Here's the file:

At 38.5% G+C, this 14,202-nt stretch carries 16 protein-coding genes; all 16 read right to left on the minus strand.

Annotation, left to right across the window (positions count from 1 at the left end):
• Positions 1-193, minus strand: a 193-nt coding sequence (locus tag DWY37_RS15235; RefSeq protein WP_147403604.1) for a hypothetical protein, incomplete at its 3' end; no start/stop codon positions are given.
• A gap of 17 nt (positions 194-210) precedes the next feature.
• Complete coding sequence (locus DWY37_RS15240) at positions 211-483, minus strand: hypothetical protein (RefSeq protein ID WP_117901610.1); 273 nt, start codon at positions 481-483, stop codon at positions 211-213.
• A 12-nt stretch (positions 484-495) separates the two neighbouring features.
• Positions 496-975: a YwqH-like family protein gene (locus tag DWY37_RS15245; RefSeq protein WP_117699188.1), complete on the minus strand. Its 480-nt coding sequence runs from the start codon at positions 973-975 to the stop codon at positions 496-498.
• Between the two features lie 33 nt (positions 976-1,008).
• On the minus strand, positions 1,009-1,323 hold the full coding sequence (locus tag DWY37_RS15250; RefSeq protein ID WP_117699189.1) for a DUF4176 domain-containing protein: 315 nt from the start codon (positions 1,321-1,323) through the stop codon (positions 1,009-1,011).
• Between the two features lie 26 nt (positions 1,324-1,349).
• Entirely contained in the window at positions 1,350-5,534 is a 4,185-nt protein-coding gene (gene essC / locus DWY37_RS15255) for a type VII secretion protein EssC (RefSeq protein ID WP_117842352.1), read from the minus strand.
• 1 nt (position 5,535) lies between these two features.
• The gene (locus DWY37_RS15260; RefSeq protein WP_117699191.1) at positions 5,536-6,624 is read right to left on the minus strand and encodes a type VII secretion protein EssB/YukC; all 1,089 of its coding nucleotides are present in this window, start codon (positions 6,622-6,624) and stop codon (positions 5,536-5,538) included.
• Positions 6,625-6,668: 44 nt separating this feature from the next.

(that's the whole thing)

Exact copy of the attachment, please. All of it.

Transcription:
At 38.5% G+C, this 14,202-nt stretch carries 16 protein-coding genes; all 16 read right to left on the minus strand.

Annotation, left to right across the window (positions count from 1 at the left end):
• Positions 1-193, minus strand: a 193-nt coding sequence (locus tag DWY37_RS15235; RefSeq protein WP_147403604.1) for a hypothetical protein, incomplete at its 3' end; no start/stop codon positions are given.
• A gap of 17 nt (positions 194-210) precedes the next feature.
• Complete coding sequence (locus DWY37_RS15240) at positions 211-483, minus strand: hypothetical protein (RefSeq protein ID WP_117901610.1); 273 nt, start codon at positions 481-483, stop codon at positions 211-213.
• A 12-nt stretch (positions 484-495) separates the two neighbouring features.
• Positions 496-975: a YwqH-like family protein gene (locus tag DWY37_RS15245; RefSeq protein WP_117699188.1), complete on the minus strand. Its 480-nt coding sequence runs from the start codon at positions 973-975 to the stop codon at positions 496-498.
• Between the two features lie 33 nt (positions 976-1,008).
• On the minus strand, positions 1,009-1,323 hold the full coding sequence (locus tag DWY37_RS15250; RefSeq protein ID WP_117699189.1) for a DUF4176 domain-containing protein: 315 nt from the start codon (positions 1,321-1,323) through the stop codon (positions 1,009-1,011).
• Between the two features lie 26 nt (positions 1,324-1,349).
• Entirely contained in the window at positions 1,350-5,534 is a 4,185-nt protein-coding gene (gene essC / locus DWY37_RS15255) for a type VII secretion protein EssC (RefSeq protein ID WP_117842352.1), read from the minus strand.
• 1 nt (position 5,535) lies between these two features.
• The gene (locus DWY37_RS15260; RefSeq protein WP_117699191.1) at positions 5,536-6,624 is read right to left on the minus strand and encodes a type VII secretion protein EssB/YukC; all 1,089 of its coding nucleotides are present in this window, start codon (positions 6,622-6,624) and stop codon (positions 5,536-5,538) included.
• Positions 6,625-6,668: 44 nt separating this feature from the next.